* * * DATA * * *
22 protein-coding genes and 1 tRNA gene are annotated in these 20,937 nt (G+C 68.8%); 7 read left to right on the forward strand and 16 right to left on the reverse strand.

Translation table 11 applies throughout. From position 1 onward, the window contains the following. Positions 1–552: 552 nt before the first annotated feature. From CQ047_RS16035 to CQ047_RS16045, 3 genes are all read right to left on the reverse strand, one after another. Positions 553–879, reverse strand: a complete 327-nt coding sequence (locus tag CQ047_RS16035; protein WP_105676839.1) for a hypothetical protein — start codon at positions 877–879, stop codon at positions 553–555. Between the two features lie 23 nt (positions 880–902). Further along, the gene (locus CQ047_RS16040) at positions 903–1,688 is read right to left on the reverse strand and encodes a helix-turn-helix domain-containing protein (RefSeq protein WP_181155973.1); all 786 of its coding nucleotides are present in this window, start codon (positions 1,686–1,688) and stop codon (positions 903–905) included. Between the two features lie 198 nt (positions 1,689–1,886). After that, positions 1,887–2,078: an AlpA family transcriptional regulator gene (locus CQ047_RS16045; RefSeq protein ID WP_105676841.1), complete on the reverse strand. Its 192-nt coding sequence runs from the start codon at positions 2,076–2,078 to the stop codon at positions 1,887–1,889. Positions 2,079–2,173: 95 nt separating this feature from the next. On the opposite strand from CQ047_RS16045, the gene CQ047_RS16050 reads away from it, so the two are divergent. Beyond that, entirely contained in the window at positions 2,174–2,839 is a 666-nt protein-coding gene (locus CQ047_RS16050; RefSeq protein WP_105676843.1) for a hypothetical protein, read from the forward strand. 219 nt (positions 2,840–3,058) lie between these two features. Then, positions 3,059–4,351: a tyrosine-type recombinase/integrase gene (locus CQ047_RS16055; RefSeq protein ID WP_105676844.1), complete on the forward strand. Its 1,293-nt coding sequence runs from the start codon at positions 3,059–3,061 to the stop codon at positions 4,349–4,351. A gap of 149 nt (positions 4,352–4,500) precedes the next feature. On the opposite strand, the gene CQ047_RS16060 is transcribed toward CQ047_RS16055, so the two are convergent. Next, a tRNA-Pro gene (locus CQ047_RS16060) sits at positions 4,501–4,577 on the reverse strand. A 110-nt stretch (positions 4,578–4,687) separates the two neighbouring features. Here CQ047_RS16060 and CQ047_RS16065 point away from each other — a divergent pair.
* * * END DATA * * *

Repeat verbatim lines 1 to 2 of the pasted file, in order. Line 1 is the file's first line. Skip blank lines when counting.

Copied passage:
22 protein-coding genes and 1 tRNA gene are annotated in these 20,937 nt (G+C 68.8%); 7 read left to right on the forward strand and 16 right to left on the reverse strand.

Translation table 11 applies throughout. From position 1 onward, the window contains the following. Positions 1–552: 552 nt before the first annotated feature. From CQ047_RS16035 to CQ047_RS16045, 3 genes are all read right to left on the reverse strand, one after another. Positions 553–879, reverse strand: a complete 327-nt coding sequence (locus tag CQ047_RS16035; protein WP_105676839.1) for a hypothetical protein — start codon at positions 877–879, stop codon at positions 553–555. Between the two features lie 23 nt (positions 880–902). Further along, the gene (locus CQ047_RS16040) at positions 903–1,688 is read right to left on the reverse strand and encodes a helix-turn-helix domain-containing protein (RefSeq protein WP_181155973.1); all 786 of its coding nucleotides are present in this window, start codon (positions 1,686–1,688) and stop codon (positions 903–905) included. Between the two features lie 198 nt (positions 1,689–1,886). After that, positions 1,887–2,078: an AlpA family transcriptional regulator gene (locus CQ047_RS16045; RefSeq protein ID WP_105676841.1), complete on the reverse strand. Its 192-nt coding sequence runs from the start codon at positions 2,076–2,078 to the stop codon at positions 1,887–1,889. Positions 2,079–2,173: 95 nt separating this feature from the next. On the opposite strand from CQ047_RS16045, the gene CQ047_RS16050 reads away from it, so the two are divergent. Beyond that, entirely contained in the window at positions 2,174–2,839 is a 666-nt protein-coding gene (locus CQ047_RS16050; RefSeq protein WP_105676843.1) for a hypothetical protein, read from the forward strand. 219 nt (positions 2,840–3,058) lie between these two features. Then, positions 3,059–4,351: a tyrosine-type recombinase/integrase gene (locus CQ047_RS16055; RefSeq protein ID WP_105676844.1), complete on the forward strand. Its 1,293-nt coding sequence runs from the start codon at positions 3,059–3,061 to the stop codon at positions 4,349–4,351. A gap of 149 nt (positions 4,352–4,500) precedes the next feature. On the opposite strand, the gene CQ047_RS16060 is transcribed toward CQ047_RS16055, so the two are convergent. Next, a tRNA-Pro gene (locus CQ047_RS16060) sits at positions 4,501–4,577 on the reverse strand. A 110-nt stretch (positions 4,578–4,687) separates the two neighbouring features. Here CQ047_RS16060 and CQ047_RS16065 point away from each other — a divergent pair.